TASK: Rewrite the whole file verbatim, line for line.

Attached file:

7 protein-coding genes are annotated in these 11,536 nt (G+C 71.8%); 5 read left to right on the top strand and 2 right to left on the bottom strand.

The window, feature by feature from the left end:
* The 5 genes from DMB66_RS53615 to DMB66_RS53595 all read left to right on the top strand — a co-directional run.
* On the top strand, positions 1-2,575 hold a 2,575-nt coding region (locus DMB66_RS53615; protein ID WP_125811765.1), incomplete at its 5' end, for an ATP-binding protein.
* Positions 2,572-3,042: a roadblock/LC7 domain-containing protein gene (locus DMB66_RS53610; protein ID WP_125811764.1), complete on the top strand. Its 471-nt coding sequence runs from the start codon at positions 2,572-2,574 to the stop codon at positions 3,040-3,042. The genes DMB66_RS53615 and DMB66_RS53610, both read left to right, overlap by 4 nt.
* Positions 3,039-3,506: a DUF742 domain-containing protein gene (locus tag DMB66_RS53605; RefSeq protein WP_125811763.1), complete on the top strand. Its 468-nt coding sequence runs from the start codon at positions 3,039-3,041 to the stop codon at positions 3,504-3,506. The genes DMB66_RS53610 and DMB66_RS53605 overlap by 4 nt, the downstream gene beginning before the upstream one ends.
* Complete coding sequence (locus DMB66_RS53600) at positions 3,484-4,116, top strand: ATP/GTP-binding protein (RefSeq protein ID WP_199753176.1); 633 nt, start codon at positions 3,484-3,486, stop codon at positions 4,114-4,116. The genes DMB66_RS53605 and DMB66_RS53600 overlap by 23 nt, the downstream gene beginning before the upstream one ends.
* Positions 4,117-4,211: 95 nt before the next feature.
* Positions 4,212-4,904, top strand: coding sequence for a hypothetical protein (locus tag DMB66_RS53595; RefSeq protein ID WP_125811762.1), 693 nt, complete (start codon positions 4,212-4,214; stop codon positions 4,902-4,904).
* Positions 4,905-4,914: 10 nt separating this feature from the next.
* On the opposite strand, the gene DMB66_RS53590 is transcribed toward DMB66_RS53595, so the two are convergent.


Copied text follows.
7 protein-coding genes are annotated in these 11,536 nt (G+C 71.8%); 5 read left to right on the top strand and 2 right to left on the bottom strand.

The window, feature by feature from the left end:
* The 5 genes from DMB66_RS53615 to DMB66_RS53595 all read left to right on the top strand — a co-directional run.
* On the top strand, positions 1-2,575 hold a 2,575-nt coding region (locus DMB66_RS53615; protein ID WP_125811765.1), incomplete at its 5' end, for an ATP-binding protein.
* Positions 2,572-3,042: a roadblock/LC7 domain-containing protein gene (locus DMB66_RS53610; protein ID WP_125811764.1), complete on the top strand. Its 471-nt coding sequence runs from the start codon at positions 2,572-2,574 to the stop codon at positions 3,040-3,042. The genes DMB66_RS53615 and DMB66_RS53610, both read left to right, overlap by 4 nt.
* Positions 3,039-3,506: a DUF742 domain-containing protein gene (locus tag DMB66_RS53605; RefSeq protein WP_125811763.1), complete on the top strand. Its 468-nt coding sequence runs from the start codon at positions 3,039-3,041 to the stop codon at positions 3,504-3,506. The genes DMB66_RS53610 and DMB66_RS53605 overlap by 4 nt, the downstream gene beginning before the upstream one ends.
* Complete coding sequence (locus DMB66_RS53600) at positions 3,484-4,116, top strand: ATP/GTP-binding protein (RefSeq protein ID WP_199753176.1); 633 nt, start codon at positions 3,484-3,486, stop codon at positions 4,114-4,116. The genes DMB66_RS53605 and DMB66_RS53600 overlap by 23 nt, the downstream gene beginning before the upstream one ends.
* Positions 4,117-4,211: 95 nt before the next feature.
* Positions 4,212-4,904, top strand: coding sequence for a hypothetical protein (locus tag DMB66_RS53595; RefSeq protein ID WP_125811762.1), 693 nt, complete (start codon positions 4,212-4,214; stop codon positions 4,902-4,904).
* Positions 4,905-4,914: 10 nt separating this feature from the next.
* On the opposite strand, the gene DMB66_RS53590 is transcribed toward DMB66_RS53595, so the two are convergent.